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Bon Iver and Anais Mitchell Review - From Rural America to World Domination

By Jordan Mainzer

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Last night, at the beautiful Providence Performing Arts Center (PPAC), Bon Iver and Anais Mitchell played to a crowd who likely came for folk but ended up hearing something a bit more epic.

 

Mitchell, a Vermont singer/songwriter accompanied by three other band members (The Young Man Band), opened. She started out her set with “Cosmic American”, a song from her 2004 album Hymns for the Exiled. From the onset, Mitchell’s Joanna Newsom-like-but-larger voice captivated the audience.

 

The majority of her set, however, came from her excellent new album Young Man in America. Mitchell’s live performance replicated the album’s interplay between stripped-down moments and moments of sonic depth. While the guitars were turned up in order to satisfy a larger venue, the songs were complemented by subtle xylophone flourishes that aren’t apparent in the studio recordings.

 

Maintaining a friendly and intimate stage presence in a large, seated theater proves a difficult task for most openers, but Mitchell and her band, both during and in between songs, sounded like they had played venues like PPAC before. After performing “Ships” from Young Man in America, Mitchell shared a hilarious anecdote about the last time she and her band came to Providence (they got lost and separated in Providence Place Mall; the drummer quipped that he got his nails done).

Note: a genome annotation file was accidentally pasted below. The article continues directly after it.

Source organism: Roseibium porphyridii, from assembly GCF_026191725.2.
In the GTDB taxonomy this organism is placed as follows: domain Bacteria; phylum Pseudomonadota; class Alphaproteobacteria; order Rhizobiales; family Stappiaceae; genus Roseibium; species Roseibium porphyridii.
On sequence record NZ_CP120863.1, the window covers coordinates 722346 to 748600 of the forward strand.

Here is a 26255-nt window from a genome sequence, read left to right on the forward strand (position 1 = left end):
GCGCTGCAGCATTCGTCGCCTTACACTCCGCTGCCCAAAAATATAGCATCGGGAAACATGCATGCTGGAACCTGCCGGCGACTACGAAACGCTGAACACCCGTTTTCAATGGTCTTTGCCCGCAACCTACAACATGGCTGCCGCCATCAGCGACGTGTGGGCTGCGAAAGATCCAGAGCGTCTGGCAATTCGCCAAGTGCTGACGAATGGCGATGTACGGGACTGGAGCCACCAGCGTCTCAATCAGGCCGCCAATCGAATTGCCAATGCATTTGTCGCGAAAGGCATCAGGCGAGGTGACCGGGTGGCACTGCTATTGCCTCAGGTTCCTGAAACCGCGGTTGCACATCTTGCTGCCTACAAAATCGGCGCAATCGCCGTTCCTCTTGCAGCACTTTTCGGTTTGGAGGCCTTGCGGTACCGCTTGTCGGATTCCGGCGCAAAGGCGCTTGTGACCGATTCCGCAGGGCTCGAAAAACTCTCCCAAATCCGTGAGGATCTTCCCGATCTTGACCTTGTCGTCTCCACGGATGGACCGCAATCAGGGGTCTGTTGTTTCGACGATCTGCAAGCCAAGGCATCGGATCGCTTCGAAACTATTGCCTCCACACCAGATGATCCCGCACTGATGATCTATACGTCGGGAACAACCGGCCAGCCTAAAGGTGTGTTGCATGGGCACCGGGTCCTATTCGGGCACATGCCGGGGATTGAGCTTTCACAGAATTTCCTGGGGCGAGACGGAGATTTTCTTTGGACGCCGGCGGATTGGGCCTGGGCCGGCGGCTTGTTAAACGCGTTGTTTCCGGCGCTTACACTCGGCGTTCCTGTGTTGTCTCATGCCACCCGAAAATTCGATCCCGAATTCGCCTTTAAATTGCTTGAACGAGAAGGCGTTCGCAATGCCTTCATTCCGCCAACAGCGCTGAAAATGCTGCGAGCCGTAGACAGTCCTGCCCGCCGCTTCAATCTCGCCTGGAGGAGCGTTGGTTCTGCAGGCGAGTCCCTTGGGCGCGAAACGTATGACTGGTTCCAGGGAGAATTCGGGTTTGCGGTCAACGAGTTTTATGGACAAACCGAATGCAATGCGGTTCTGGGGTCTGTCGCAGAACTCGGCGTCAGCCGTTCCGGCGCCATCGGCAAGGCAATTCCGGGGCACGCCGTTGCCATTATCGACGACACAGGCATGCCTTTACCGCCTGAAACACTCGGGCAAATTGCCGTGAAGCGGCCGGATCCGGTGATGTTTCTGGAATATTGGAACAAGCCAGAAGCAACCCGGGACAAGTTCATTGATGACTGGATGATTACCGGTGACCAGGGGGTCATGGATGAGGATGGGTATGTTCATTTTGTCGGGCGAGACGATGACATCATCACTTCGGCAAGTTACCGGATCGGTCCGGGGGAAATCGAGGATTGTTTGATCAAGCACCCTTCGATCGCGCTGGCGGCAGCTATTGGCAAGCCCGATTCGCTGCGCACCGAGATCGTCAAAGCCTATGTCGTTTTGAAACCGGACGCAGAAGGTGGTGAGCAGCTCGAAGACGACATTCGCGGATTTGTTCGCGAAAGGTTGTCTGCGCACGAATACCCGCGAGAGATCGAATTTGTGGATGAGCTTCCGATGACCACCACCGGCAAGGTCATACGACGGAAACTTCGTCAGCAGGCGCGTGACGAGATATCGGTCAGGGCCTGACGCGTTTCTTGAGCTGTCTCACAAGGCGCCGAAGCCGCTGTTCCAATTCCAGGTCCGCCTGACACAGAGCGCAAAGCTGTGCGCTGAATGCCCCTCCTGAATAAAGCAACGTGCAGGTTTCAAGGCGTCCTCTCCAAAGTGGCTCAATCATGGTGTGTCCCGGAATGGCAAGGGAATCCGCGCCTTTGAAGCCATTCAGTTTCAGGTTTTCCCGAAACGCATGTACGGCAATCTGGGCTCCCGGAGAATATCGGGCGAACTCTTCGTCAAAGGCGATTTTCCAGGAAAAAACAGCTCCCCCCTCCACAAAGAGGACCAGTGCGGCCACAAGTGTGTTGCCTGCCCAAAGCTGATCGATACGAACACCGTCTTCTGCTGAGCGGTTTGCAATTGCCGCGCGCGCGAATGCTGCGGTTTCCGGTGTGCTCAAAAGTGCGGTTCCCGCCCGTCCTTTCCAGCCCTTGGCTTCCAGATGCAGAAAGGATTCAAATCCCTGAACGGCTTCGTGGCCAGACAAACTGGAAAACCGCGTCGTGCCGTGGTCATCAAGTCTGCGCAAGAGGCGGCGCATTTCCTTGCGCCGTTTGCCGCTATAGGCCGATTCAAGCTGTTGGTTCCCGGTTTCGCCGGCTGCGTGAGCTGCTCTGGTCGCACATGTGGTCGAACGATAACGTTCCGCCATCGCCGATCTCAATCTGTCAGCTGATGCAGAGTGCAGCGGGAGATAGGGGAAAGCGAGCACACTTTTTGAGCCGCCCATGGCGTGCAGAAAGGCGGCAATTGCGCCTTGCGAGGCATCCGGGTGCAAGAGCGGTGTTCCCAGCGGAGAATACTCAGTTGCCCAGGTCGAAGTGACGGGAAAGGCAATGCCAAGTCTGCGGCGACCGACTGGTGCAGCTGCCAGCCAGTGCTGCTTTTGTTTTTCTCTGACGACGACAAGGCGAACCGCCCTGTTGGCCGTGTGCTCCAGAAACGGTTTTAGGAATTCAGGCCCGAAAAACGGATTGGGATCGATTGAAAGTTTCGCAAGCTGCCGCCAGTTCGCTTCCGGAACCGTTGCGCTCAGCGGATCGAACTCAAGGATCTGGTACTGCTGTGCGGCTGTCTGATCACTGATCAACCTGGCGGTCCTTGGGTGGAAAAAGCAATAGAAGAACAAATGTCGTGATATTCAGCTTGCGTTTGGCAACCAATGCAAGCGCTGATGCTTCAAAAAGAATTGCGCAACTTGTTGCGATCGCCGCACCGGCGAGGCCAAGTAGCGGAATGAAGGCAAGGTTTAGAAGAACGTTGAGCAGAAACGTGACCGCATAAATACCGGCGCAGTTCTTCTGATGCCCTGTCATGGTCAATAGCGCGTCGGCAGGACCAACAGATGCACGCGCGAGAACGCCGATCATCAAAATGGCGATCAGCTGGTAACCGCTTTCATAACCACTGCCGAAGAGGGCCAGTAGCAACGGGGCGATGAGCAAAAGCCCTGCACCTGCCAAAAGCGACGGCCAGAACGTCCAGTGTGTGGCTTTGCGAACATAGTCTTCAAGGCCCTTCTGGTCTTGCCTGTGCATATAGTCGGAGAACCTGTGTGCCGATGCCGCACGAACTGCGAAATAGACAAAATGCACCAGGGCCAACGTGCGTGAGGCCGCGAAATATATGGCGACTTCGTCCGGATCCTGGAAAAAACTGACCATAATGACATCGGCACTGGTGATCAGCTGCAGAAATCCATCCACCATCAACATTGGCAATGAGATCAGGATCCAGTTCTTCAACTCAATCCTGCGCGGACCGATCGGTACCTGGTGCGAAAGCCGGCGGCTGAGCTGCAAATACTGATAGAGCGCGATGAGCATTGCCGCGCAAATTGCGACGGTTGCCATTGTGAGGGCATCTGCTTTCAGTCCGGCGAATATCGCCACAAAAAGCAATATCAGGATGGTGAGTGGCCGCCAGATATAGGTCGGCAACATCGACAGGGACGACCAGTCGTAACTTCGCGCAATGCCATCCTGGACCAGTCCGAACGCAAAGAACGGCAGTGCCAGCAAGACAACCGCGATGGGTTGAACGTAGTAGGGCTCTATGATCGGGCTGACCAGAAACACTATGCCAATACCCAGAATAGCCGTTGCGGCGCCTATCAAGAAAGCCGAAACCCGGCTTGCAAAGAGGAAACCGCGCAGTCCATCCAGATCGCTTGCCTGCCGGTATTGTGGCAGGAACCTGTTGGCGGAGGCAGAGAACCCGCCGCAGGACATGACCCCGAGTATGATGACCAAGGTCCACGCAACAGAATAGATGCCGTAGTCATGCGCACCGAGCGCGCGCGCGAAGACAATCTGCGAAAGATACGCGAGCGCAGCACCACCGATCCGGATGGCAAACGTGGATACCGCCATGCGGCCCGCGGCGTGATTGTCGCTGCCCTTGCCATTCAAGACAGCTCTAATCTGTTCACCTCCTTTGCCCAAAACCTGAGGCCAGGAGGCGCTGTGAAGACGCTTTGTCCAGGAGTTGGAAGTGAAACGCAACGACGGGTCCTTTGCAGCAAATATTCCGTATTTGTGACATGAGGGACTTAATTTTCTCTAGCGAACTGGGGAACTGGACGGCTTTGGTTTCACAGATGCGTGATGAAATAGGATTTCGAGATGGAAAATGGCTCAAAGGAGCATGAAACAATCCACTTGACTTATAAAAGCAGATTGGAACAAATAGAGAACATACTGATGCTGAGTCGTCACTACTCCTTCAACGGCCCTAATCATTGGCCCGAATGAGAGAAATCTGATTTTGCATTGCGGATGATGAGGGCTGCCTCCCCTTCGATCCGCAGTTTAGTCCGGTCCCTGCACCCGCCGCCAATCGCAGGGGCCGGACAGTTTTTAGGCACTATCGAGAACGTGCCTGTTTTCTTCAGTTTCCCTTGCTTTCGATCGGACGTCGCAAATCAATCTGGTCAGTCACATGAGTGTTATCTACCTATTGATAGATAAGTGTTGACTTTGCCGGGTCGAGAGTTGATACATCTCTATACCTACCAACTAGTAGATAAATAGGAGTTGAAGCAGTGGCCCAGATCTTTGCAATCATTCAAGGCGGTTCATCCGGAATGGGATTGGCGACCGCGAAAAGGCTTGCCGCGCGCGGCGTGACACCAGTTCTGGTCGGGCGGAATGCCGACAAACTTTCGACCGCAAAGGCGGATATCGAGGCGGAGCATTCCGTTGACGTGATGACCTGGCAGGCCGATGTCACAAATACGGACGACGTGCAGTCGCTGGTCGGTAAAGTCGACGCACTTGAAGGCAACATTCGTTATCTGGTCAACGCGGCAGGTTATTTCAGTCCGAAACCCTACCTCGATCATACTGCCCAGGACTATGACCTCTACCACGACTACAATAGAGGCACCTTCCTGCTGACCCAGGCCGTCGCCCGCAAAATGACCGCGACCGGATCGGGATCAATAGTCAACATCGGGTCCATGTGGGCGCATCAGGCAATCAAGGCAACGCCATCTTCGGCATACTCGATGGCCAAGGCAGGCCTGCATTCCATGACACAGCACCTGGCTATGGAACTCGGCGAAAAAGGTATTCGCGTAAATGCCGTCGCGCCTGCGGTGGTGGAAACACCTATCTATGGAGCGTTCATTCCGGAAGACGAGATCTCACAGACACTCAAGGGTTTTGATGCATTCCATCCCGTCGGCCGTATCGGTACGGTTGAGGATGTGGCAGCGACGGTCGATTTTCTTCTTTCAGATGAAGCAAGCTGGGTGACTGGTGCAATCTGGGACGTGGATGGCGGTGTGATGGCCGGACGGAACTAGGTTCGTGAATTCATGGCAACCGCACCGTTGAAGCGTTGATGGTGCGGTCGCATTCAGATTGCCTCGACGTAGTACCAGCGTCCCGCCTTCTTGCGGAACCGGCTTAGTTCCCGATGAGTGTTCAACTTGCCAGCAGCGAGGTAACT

Mitchell closed her set with “Why We Build The Wall” from her breakthrough, 2010’s Hadestown, a concept album loosely based on the Ancient Greek myth of Orpheus and Eurydice. For that album, Mitchell collaborated with Bon Iver’s Justin Vernon and Ani DiFranco, among other noteworthy folk artists. Unfortunately, Vernon did not at any point join Mitchell on stage (he did later cite her as the inspiration for one of his songs).

 

Mitchell shared that she and her band will be returning to Providence in December, playing restaurant Local 121.

 

Vernon and the eight other musicians that comprise the latest live rendition of Wisconsin band Bon Iver came on about half an hour after Mitchell ended. Vernon (sporting a headband that could have come from Frank Ocean’s wardrobe) and his band opened with “Perth”, the first track from 2011’s self-titled album. The song’s Civil War drumbeat was certainly louder than most of the crowd had expected, as the audience members remained in their seats, surprised by the beautiful ruckus, rather than standing and screaming and being energized by the massiveness of the band’s sound. Bon Iver then burned through more tracks from his 2011 LP, eventually playing the entire album except for “Michicant”.

 

The undisputed highlight of the entire set, one that brought portions of the audience to its feet, was the band’s performance of the title track from 2009 EP Blood Bank. With an intro by avant-saxophonist Colin Stetson, Bon Iver played a much more hard-rocking version of the track than the skeletal studio version, ending the song with an unexpected, wonderfully fragmented guitar solo. The band followed the title track with two more from non-major releases: the auto-tuned “Woods”, from the same EP, and “Brackett, WI”, from 2009 charity compilation Dark Was the Night.  

 

After Bon Iver closed the first set with “Beth/Rest”, the entire crowd finally gave the band a standing ovation. They came back on for an encore about five minutes later and tested the audience’s ability to clap on beat with “Skinny Love”. They closed the show with the title track from their debut album, 2007 contemporary indie classic For Emma, Forever Ago.

 

The band left the stage to Tears for Fears’ “Everybody Wants to Rule the World”. After a heroic show like the one Bon Iver and Mitchell put on, most of the audience certainly felt one step closer.

Published on Sep 13, 2012

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